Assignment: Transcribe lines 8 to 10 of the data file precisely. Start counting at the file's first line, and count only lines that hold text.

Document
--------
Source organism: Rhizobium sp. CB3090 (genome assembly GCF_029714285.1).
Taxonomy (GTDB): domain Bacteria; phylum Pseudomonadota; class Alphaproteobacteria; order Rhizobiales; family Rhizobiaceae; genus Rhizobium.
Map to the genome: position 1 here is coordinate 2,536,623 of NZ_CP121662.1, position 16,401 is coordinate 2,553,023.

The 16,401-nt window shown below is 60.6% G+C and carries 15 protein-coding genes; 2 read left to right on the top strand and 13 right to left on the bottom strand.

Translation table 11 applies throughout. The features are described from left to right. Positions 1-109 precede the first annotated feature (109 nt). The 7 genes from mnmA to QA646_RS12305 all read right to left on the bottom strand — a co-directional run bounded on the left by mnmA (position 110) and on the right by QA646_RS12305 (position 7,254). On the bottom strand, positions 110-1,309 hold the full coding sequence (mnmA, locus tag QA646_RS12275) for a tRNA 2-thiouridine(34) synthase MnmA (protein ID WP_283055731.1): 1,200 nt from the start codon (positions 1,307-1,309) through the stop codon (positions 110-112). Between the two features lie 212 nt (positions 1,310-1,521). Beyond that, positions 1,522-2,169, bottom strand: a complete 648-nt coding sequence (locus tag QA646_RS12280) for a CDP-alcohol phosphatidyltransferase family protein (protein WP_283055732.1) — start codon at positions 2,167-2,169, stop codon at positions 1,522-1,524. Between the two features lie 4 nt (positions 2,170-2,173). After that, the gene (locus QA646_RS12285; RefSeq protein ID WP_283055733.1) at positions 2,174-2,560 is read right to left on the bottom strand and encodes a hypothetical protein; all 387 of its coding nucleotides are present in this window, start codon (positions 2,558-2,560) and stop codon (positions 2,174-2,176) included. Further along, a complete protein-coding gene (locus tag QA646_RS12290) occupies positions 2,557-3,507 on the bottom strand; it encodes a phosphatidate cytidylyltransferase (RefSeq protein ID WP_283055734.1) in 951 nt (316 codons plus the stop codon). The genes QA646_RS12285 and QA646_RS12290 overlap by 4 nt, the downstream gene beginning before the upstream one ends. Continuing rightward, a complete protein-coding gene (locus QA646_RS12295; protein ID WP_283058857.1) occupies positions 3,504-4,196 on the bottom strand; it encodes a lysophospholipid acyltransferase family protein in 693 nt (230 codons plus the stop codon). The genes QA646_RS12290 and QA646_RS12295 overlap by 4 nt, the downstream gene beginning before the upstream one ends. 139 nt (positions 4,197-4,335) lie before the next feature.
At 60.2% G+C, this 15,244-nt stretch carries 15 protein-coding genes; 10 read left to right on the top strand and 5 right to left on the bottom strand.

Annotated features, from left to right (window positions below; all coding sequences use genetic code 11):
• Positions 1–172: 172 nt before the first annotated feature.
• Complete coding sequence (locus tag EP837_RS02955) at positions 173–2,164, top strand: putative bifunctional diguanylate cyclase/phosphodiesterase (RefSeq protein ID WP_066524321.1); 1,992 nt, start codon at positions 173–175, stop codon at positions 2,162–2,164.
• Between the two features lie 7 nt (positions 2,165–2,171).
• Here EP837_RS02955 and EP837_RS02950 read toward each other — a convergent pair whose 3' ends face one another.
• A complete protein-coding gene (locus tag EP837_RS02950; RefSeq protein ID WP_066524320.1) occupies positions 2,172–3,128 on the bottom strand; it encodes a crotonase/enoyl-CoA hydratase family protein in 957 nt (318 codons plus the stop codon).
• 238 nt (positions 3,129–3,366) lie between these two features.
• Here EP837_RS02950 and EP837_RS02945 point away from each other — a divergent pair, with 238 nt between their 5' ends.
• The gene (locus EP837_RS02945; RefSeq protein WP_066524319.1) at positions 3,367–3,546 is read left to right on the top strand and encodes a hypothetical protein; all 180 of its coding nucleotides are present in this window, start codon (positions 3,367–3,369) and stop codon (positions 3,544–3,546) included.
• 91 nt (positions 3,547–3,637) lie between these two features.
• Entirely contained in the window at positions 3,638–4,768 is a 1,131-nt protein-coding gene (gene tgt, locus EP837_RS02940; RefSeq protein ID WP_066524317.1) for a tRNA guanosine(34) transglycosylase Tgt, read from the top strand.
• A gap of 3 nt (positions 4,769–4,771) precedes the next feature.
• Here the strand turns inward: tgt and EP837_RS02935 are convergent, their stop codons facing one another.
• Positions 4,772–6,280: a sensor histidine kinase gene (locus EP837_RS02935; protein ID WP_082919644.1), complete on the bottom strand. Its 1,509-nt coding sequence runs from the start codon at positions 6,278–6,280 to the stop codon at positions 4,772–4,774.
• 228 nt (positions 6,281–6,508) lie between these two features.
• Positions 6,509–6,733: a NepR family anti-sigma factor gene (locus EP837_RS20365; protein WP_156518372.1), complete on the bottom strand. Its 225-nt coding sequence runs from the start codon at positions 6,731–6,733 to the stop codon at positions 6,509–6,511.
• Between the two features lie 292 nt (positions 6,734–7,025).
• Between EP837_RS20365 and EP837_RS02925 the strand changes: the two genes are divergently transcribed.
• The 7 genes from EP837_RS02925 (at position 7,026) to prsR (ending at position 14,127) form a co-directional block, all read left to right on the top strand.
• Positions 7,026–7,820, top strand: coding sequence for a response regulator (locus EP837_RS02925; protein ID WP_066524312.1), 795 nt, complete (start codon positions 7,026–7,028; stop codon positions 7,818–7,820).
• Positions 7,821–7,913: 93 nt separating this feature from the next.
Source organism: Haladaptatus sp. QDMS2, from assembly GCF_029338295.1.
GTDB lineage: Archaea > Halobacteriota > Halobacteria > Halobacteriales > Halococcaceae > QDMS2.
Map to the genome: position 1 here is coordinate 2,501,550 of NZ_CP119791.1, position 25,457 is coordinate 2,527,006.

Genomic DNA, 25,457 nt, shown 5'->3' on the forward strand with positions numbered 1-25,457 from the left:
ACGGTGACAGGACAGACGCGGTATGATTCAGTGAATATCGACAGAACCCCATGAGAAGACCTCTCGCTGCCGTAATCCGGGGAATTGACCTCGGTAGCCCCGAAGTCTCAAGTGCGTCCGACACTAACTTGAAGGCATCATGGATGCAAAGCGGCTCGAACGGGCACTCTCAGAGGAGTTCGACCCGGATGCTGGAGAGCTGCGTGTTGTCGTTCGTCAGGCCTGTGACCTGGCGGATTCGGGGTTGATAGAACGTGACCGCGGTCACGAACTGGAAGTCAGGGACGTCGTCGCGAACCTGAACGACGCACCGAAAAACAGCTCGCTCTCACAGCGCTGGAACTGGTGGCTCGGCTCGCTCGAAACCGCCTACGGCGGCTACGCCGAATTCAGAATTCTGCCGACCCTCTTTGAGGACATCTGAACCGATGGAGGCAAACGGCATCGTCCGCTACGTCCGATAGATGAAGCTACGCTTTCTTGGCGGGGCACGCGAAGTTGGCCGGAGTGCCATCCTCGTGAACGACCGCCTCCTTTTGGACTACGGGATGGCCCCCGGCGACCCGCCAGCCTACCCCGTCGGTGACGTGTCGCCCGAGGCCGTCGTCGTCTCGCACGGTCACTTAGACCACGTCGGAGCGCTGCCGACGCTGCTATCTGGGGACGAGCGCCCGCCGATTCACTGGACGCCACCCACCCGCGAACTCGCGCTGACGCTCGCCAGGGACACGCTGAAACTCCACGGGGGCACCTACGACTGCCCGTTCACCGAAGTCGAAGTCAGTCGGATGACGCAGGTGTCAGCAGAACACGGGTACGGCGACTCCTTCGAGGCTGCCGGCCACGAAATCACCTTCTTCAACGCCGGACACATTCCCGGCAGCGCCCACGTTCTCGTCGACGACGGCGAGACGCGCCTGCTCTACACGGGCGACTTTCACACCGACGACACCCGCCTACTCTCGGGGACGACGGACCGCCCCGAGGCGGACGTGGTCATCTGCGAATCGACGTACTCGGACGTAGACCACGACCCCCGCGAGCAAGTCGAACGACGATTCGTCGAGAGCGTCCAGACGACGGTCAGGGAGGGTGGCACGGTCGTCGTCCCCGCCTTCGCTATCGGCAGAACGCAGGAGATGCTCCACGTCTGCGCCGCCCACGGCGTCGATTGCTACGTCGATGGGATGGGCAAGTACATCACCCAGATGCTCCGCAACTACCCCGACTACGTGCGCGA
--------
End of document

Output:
• Positions 1–172: 172 nt before the first annotated feature.
• Complete coding sequence (locus tag EP837_RS02955) at positions 173–2,164, top strand: putative bifunctional diguanylate cyclase/phosphodiesterase (RefSeq protein ID WP_066524321.1); 1,992 nt, start codon at positions 173–175, stop codon at positions 2,162–2,164.
• Between the two features lie 7 nt (positions 2,165–2,171).